In Sri Lanka, earlier this year, Anil Kumble and Harbhajan Singh were outbowled to a frightening degree by Muttiah Muralitharan and Ajantha Mendis.
With their spin bowlers stumbling somewhat and Zaheer Khan and Ishant Sharma doing as good a job as all four Aussie quicks put together in the first Test, it was tempting to think that maybe India would have been better advised to replace the injured Kumble with a pace bowler.
Three quick bowlers or two spinners?
Over the last few years, India have firmly done away with any pace bowling frailties they once had. This is a nation who’ve had Sourav Ganguly open the bowling before now, which is like having Ashley Giles opening the batting. But these days there are seemingly dozens of young Indian fast bowlers who could do a job in Test cricket. But this would be wrong. This would be against all that Test cricket’s about. When you tour India, you face spin.
It’s not about tradition or anything pointless like that. It’s about the diversity and breadth of the game. Pitches are becoming homogenised and teams are too as a consequence. One of the most fundamentally intriguing elements of cricket is the fact that while on the face of it, you’re playing the same game in England as in India, in reality, entirely different skills are required. Different bowlers will be effective and different batsmen will prosper using different approaches.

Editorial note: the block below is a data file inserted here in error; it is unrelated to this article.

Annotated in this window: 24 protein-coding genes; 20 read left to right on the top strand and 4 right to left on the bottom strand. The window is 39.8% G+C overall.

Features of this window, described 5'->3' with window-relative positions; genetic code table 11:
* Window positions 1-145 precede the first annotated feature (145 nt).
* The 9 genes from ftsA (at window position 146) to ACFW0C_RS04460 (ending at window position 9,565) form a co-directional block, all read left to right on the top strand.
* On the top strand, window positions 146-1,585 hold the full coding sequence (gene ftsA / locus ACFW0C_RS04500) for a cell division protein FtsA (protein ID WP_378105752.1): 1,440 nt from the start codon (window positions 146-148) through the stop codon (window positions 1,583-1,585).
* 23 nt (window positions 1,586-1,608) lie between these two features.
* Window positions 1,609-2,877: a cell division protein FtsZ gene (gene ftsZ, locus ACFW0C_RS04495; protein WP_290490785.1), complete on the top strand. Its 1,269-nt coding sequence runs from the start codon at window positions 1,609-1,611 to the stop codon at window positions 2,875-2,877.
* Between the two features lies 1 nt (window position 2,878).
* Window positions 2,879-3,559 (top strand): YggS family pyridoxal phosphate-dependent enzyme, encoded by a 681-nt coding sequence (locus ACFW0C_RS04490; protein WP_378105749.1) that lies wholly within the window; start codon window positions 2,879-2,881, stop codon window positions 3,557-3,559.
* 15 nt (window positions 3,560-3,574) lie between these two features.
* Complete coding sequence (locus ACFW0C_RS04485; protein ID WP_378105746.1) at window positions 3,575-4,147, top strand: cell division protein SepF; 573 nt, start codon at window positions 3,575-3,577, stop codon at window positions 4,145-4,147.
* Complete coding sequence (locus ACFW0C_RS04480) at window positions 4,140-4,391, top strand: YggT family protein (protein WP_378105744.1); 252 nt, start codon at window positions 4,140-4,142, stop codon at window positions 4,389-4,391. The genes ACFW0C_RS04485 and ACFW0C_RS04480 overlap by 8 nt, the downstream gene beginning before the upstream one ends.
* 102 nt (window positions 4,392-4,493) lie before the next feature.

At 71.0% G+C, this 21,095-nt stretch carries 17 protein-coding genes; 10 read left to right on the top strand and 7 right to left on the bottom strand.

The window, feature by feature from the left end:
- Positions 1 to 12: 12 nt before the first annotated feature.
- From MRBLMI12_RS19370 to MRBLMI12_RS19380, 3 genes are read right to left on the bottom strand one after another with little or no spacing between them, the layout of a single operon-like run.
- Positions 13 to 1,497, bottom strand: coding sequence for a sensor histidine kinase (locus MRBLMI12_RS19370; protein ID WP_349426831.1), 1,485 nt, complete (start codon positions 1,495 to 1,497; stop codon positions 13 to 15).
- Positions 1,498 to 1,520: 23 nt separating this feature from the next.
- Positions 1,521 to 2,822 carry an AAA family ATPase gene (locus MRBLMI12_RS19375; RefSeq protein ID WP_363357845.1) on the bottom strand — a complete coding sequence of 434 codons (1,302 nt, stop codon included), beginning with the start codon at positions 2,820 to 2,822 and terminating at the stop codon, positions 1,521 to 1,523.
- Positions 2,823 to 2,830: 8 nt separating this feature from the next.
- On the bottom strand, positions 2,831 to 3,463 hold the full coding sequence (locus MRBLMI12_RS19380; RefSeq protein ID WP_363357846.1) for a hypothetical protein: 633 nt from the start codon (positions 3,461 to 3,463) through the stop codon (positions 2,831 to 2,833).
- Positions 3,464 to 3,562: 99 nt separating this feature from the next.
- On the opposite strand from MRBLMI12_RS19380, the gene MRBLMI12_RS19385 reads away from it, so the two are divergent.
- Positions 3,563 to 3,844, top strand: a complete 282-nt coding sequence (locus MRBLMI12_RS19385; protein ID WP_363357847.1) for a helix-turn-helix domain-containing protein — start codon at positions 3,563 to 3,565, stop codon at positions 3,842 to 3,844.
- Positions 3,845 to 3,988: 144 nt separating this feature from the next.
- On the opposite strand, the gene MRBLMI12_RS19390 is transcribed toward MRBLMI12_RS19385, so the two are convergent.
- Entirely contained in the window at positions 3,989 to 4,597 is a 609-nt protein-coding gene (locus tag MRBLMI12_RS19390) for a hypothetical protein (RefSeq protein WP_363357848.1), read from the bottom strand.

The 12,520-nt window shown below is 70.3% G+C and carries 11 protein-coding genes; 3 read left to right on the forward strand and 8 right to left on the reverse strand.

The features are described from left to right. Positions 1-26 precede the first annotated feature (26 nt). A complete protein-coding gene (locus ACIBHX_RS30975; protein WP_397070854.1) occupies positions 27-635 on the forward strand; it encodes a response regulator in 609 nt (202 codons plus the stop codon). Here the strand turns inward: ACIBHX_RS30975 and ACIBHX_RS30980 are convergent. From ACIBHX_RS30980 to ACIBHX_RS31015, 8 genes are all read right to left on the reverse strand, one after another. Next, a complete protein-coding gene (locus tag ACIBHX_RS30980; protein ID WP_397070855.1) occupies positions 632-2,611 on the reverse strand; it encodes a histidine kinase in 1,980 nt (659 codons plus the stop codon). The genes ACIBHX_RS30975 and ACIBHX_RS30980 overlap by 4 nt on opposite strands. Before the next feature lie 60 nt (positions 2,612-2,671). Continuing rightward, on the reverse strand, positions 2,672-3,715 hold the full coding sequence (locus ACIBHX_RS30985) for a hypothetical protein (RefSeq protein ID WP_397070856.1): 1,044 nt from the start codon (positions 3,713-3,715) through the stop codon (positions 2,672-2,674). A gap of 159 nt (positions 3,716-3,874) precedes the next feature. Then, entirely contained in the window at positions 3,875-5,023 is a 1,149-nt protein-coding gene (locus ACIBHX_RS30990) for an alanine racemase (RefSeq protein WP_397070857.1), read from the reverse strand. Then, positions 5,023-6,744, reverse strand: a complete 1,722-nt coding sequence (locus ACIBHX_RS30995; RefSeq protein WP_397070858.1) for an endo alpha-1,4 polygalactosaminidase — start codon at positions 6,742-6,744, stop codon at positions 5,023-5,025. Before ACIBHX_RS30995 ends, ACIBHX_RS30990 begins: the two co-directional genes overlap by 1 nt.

India should always have a leg-spinner
So it was with a little relief that we saw India had stuck with two spinners and it was with delight that we watched Amit Mishra dismiss half Australia’s batsmen. Philosophical delight that all was well and everyday delight when Michael Clarke got nowhere near the googly.
Mishra is a proper leg-spinner. A conventional, slightly floaty leg-spinner who doesn’t just keep it tight. We’d anticipated Piyush Chawla would appear in the final Test, winning it for India, but we don’t mind him being further down the pecking order if there are other, better leg-spinners on offer.
We can’t say for definite whether Amit Mishra is the better of the two, but from what we’ve seen he’s very good. More importantly, if a side with a spin attack of Harbhajan Singh and Amit Mishra were to lose a Test in India to a side with a spin ‘attack’ of Cameron White and Michael Clarke, the cricket world would be almost as bad a place as the real world.